Woman loses bid over Essex swimming pool injury
A woman who was brain damaged when she almost drowned in a school swimming lesson has had a claim against Essex County Council thrown out.
Annie Woodland, 21, was a pupil at Whitmore Junior School in Basildon when she had to be resuscitated in 2000.
Her lawyers are claiming for £3m damages from a number of parties including the council.
Mr Justice Langstaff threw out the claim against Essex on the basis that it was "bound to fail".
The court heard Miss Woodland now has severe learning difficulties and her father Ian launched a claim for compensation from the local education authority on her behalf.
Proceedings have also been brought against Basildon District Council, which ran the pool; The Swimming Teachers' Association; Beryl Stotford, who traded as Direct Swimming Services, and lifeguard Deborah Maxwell.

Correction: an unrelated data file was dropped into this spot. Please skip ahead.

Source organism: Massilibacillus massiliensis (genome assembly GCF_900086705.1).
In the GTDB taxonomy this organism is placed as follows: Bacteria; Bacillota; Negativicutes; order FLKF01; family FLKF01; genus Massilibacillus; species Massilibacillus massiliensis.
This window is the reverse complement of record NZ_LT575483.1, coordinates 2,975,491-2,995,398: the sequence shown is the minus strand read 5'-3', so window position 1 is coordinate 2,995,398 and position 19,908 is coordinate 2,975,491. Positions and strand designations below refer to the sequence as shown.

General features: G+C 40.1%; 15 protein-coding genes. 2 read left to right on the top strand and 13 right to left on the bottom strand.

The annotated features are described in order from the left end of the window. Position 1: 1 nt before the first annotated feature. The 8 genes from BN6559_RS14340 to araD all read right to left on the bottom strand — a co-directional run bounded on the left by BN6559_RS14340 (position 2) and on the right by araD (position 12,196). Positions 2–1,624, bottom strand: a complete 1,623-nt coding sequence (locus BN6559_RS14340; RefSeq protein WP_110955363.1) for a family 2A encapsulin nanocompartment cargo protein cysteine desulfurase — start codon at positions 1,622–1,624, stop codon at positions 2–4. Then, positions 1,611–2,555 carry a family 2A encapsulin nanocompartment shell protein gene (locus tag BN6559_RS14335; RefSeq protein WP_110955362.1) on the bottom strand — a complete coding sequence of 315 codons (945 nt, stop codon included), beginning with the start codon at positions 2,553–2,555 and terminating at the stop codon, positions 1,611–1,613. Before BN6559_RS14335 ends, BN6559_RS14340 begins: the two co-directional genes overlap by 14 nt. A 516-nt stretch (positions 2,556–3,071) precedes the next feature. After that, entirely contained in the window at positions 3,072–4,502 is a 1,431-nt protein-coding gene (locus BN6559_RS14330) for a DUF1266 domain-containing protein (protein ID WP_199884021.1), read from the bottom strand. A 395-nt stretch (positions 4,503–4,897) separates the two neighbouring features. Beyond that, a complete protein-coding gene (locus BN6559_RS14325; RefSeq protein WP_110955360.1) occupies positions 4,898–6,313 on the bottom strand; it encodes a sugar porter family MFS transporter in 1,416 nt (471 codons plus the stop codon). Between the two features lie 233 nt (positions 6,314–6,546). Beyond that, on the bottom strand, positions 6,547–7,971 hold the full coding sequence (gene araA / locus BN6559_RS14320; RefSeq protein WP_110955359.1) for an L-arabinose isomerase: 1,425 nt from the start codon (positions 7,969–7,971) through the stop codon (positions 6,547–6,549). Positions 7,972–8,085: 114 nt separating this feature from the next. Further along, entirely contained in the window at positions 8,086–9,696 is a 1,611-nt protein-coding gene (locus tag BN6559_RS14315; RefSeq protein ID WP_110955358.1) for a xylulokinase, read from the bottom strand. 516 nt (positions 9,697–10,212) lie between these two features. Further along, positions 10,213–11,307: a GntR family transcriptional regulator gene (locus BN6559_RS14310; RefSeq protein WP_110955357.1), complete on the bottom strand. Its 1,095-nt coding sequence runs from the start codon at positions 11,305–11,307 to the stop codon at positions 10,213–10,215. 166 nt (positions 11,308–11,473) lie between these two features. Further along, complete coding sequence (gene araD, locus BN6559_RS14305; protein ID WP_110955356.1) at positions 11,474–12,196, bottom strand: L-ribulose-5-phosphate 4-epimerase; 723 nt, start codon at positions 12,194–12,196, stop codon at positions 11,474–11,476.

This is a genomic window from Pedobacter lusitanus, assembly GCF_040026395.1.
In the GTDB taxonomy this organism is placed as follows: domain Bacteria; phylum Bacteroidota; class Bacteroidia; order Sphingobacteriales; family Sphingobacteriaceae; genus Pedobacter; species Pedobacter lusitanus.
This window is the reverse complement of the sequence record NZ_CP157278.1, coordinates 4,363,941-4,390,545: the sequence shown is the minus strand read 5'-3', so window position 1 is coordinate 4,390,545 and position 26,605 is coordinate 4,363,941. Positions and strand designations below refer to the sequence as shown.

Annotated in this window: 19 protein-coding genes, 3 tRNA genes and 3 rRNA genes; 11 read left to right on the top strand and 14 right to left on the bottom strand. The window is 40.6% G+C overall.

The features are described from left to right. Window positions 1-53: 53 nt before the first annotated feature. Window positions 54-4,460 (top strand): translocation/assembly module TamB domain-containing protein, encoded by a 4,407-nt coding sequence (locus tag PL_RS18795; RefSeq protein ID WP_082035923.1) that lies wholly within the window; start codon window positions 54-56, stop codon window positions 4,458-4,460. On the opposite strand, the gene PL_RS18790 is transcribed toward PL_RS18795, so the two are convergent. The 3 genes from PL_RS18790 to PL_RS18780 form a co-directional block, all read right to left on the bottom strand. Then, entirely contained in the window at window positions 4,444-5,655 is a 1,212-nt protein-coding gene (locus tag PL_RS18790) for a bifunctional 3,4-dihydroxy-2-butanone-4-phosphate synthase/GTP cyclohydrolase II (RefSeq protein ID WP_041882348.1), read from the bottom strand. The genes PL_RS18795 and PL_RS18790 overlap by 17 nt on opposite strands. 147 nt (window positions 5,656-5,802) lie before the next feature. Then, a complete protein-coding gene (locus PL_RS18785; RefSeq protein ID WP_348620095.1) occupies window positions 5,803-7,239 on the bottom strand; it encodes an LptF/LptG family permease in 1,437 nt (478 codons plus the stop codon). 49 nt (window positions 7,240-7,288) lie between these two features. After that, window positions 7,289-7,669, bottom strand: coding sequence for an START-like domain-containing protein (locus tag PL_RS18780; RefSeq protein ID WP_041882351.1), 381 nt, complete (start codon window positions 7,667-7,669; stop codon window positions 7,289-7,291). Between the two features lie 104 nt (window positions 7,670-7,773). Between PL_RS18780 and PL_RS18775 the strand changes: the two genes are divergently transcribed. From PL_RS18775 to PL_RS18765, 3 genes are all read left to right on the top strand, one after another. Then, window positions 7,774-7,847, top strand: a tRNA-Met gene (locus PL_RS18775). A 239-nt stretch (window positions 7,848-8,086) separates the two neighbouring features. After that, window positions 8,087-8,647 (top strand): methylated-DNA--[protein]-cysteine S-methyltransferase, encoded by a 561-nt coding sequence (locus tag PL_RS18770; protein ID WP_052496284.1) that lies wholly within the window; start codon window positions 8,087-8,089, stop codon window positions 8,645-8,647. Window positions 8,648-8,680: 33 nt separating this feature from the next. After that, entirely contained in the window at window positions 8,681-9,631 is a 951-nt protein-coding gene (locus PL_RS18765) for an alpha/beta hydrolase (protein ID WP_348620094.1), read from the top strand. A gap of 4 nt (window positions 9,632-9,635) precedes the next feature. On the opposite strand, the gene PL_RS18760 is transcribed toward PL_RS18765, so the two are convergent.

At a preliminary hearing, lawyers argued that Essex had a non-delegable duty of care "in the capacity loco parentis" at the Gloucester Park pool.
They said the authority was vicariously liable for the alleged negligence of both Ms Stotford and Ms Maxwell, and directly liable for failure to take reasonable care to ensure that Ms Stotford was an appropriate and competent contractor for swimming lessons and life-guarding services.
Essex denied that it was vicariously liable for any want of care on the part of the lifeguard or that the duty was non-delegable as alleged.
Mr Justice Langstaff said he did not accept "that any court could reasonably be persuaded on policy grounds to uphold such a duty".
But he gave permission to appeal against his ruling as it involved an issue of significant interest to schools, parents and pupils.
The hearing did not concern Miss Woodland's claims against the other defendants.